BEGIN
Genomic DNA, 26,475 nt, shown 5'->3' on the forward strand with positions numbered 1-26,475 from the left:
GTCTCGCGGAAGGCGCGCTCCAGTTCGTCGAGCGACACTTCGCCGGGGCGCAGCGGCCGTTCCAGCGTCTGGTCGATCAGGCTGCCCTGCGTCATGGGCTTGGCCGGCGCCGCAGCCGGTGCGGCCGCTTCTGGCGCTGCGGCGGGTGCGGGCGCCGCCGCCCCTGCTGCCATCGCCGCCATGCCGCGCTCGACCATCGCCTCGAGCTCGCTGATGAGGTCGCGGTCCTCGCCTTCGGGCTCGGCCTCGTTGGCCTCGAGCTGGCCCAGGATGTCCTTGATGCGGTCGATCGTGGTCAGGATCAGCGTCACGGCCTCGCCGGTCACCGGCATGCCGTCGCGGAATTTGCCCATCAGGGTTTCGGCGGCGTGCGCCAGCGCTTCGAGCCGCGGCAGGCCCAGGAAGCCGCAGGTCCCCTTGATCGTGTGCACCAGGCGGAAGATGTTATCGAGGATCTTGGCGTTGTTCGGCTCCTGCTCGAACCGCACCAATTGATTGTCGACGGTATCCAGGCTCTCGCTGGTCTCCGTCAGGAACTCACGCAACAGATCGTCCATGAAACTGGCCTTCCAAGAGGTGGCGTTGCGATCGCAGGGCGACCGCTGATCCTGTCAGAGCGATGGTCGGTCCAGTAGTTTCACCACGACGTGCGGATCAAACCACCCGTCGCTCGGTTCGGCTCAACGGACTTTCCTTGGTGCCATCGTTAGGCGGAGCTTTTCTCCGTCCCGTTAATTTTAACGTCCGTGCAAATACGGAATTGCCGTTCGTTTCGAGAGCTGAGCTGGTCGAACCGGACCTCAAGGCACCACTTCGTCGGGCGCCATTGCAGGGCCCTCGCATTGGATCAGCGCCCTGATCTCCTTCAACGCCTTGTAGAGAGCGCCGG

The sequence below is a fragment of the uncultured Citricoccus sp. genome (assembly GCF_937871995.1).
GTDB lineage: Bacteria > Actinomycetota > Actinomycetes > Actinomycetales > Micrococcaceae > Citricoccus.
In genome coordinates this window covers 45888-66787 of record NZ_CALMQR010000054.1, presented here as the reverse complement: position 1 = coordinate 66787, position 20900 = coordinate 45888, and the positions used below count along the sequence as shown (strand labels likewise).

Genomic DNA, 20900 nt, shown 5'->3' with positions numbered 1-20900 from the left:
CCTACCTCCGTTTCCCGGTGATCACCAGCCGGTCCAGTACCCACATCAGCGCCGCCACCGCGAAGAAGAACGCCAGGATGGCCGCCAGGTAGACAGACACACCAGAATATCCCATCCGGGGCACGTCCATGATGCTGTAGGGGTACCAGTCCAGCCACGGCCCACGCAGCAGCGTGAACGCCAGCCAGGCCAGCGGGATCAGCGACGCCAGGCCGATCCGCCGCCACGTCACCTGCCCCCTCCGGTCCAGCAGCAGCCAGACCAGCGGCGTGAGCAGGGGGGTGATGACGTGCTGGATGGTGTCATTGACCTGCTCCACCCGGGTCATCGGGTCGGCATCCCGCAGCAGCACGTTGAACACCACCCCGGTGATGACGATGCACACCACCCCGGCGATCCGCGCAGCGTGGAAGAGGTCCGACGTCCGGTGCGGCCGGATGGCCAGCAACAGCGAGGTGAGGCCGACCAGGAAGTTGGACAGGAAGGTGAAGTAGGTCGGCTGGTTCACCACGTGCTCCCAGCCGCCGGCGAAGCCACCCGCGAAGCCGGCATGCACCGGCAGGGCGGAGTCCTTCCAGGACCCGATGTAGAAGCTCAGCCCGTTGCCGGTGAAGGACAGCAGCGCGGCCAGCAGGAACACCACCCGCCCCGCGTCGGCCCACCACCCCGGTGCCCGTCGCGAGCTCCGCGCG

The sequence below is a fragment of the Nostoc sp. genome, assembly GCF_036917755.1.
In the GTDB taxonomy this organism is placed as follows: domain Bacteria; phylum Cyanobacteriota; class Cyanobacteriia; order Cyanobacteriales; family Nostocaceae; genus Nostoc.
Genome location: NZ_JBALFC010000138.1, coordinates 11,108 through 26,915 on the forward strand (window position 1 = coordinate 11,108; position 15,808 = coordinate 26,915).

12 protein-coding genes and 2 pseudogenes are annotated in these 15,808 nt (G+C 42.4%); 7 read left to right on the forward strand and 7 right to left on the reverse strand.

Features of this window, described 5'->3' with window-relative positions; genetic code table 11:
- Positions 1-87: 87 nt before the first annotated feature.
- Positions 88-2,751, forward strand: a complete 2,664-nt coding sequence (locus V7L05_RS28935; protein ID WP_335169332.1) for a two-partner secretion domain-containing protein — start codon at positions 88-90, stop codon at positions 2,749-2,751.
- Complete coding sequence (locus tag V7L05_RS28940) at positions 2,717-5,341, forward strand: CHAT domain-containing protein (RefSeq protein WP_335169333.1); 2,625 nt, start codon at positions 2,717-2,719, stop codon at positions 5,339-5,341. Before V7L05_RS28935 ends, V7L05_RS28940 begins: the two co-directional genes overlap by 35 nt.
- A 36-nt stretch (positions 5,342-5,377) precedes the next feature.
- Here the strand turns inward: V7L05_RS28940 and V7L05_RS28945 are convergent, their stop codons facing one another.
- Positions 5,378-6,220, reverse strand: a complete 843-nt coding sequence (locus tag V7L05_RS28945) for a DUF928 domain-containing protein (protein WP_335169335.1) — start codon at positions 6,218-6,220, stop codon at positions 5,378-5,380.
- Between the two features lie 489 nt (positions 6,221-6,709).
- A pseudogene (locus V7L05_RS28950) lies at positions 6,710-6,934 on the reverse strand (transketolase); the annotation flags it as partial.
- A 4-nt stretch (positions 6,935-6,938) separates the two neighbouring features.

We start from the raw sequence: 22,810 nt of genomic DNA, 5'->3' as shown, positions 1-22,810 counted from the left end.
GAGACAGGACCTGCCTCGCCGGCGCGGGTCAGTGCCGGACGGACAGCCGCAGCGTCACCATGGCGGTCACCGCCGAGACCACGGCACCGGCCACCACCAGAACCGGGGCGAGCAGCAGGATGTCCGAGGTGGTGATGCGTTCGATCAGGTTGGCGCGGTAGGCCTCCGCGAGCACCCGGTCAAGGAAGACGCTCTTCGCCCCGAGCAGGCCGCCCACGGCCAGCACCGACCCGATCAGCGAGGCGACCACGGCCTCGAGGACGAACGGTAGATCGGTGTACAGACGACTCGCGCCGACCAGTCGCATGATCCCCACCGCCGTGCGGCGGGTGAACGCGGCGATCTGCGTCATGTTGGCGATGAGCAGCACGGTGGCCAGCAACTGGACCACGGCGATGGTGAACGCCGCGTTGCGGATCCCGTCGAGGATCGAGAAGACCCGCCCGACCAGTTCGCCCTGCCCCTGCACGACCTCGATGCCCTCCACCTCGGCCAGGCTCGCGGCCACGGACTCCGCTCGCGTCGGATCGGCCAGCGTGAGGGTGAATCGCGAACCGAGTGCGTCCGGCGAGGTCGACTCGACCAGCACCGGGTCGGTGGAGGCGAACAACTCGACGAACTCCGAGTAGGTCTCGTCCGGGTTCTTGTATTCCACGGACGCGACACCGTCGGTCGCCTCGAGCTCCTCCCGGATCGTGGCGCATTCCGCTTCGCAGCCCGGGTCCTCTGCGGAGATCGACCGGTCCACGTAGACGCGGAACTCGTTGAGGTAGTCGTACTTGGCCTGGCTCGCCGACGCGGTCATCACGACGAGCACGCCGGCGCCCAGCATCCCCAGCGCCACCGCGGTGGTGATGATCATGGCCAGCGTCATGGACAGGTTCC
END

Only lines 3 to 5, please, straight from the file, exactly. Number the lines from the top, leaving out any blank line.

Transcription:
The sequence below is a fragment of the uncultured Citricoccus sp. genome (assembly GCF_937871995.1).
GTDB lineage: Bacteria > Actinomycetota > Actinomycetes > Actinomycetales > Micrococcaceae > Citricoccus.
In genome coordinates this window covers 45888-66787 of record NZ_CALMQR010000054.1, presented here as the reverse complement: position 1 = coordinate 66787, position 20900 = coordinate 45888, and the positions used below count along the sequence as shown (strand labels likewise).